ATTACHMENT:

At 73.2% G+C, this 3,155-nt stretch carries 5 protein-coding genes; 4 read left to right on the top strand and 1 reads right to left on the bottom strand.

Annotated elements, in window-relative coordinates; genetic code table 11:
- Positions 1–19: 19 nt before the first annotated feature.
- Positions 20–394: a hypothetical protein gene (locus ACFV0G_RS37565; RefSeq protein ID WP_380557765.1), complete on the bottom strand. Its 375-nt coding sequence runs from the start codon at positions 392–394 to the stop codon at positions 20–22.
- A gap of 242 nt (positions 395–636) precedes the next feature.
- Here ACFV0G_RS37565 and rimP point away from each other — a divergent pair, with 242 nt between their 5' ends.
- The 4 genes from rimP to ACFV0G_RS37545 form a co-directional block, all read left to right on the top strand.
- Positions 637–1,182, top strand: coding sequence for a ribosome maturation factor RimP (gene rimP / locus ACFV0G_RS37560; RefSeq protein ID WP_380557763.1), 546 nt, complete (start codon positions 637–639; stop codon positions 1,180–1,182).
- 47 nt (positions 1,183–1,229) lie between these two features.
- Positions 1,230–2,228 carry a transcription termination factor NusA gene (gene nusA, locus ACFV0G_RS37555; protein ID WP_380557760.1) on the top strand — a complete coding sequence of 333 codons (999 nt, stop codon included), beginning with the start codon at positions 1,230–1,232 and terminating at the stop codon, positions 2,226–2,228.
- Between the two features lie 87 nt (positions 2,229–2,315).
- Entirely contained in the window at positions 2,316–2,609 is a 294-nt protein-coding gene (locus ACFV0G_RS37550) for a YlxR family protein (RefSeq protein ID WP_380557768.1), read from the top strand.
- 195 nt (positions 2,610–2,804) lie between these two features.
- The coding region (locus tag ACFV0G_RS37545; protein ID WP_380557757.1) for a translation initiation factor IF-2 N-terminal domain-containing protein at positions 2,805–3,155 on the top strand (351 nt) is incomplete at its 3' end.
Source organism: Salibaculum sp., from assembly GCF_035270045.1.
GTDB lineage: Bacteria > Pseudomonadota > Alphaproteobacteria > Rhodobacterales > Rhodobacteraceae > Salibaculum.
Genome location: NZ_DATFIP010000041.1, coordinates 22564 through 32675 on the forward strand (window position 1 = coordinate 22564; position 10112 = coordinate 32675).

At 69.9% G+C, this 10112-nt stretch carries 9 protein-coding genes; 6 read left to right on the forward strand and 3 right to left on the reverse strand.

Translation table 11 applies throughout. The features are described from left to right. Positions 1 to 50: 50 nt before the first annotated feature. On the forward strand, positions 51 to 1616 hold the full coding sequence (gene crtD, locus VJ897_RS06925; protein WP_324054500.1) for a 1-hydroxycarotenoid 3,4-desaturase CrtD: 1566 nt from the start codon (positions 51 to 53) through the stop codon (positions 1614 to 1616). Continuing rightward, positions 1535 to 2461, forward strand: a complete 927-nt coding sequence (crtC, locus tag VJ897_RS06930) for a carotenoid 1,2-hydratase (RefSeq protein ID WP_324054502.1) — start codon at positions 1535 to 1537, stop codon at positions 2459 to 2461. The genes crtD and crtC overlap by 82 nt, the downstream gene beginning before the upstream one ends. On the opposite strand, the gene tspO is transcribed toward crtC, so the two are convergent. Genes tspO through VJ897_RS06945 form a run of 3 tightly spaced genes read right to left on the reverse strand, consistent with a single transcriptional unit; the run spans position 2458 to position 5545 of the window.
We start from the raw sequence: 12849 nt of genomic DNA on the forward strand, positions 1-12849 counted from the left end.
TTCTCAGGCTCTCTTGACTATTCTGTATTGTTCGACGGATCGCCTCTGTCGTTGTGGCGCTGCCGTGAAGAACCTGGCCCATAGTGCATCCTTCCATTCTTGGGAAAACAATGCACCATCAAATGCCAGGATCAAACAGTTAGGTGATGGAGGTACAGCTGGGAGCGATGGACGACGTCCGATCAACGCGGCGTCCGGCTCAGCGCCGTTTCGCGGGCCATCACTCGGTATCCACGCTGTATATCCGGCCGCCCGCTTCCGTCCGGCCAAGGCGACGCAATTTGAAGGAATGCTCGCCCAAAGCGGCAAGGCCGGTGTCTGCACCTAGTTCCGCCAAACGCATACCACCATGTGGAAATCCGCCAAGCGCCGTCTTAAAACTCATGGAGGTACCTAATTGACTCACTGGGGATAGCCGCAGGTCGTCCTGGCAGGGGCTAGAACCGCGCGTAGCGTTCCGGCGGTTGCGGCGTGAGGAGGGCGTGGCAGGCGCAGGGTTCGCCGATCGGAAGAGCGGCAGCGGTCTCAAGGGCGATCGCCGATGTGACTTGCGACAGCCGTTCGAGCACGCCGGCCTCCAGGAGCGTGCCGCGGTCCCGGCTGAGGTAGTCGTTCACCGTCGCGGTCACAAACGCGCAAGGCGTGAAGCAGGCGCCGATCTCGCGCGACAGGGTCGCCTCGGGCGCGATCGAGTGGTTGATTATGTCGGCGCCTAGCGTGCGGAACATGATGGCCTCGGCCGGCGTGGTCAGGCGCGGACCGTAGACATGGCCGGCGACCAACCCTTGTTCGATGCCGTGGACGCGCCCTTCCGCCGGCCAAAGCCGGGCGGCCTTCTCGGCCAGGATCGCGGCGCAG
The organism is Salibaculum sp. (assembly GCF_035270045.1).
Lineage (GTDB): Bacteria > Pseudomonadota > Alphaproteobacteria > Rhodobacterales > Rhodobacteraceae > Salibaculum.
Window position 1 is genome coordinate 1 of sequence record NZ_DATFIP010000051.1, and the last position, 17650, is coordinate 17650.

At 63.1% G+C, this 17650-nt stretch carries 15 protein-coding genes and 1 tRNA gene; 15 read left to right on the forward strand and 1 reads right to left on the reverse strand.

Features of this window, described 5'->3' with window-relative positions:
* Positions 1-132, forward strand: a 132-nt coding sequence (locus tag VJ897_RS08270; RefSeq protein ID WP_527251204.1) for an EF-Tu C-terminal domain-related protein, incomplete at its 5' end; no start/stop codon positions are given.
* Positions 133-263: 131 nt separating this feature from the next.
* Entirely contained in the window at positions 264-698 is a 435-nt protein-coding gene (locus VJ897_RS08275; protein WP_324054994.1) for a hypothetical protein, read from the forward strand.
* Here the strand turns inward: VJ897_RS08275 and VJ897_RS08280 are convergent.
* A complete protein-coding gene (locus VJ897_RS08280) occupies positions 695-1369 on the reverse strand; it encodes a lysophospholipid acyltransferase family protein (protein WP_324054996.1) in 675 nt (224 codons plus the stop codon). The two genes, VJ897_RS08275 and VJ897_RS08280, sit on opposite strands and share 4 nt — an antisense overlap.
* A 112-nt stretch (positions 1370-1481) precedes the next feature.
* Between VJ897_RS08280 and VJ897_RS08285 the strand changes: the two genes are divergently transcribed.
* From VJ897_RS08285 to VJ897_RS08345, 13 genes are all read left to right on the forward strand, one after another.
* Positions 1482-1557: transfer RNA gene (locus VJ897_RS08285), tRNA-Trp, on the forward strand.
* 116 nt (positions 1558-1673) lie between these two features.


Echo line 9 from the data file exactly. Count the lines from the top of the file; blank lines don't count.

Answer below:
- 47 nt (positions 1,183–1,229) lie between these two features.